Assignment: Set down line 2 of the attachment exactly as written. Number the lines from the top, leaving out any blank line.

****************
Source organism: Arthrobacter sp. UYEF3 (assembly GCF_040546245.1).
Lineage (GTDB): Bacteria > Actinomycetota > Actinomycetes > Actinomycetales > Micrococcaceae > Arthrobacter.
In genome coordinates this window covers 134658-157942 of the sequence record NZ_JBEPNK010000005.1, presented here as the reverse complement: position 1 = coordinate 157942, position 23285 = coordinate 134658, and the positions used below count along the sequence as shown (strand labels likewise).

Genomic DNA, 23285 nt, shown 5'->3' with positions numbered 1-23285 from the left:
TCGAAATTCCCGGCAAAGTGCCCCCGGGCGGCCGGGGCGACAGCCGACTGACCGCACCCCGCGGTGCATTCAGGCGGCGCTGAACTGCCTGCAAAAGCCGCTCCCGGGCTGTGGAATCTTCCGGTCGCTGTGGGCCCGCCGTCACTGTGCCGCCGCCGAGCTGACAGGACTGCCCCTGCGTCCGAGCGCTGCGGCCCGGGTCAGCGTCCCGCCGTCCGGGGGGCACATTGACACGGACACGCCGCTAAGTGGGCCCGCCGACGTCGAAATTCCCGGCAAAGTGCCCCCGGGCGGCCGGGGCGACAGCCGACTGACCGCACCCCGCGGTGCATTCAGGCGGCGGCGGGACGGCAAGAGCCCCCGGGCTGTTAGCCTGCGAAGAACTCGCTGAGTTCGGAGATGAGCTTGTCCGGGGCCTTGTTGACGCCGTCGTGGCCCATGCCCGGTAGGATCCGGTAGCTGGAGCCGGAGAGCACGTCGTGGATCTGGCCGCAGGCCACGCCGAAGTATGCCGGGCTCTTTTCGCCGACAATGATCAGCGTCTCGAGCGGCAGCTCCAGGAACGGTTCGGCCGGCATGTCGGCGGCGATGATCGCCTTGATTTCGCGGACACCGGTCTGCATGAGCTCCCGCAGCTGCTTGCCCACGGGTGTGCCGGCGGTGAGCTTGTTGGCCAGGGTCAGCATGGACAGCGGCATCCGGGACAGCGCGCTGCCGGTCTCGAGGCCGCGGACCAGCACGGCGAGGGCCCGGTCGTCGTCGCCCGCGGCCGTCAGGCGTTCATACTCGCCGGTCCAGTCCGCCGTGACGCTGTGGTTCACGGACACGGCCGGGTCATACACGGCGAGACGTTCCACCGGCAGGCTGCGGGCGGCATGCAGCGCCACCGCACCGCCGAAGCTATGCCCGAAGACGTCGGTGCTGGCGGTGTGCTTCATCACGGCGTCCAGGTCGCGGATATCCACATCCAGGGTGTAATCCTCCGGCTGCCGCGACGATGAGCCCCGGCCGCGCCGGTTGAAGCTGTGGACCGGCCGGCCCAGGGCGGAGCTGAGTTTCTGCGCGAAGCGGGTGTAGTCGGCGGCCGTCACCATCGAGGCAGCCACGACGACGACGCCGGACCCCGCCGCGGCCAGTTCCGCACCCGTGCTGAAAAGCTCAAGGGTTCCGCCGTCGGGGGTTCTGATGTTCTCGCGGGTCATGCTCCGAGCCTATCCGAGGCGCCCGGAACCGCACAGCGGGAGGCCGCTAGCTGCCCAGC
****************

Lineage (GTDB): Bacteria > Actinomycetota > Actinomycetes > Actinomycetales > Micrococcaceae > Arthrobacter.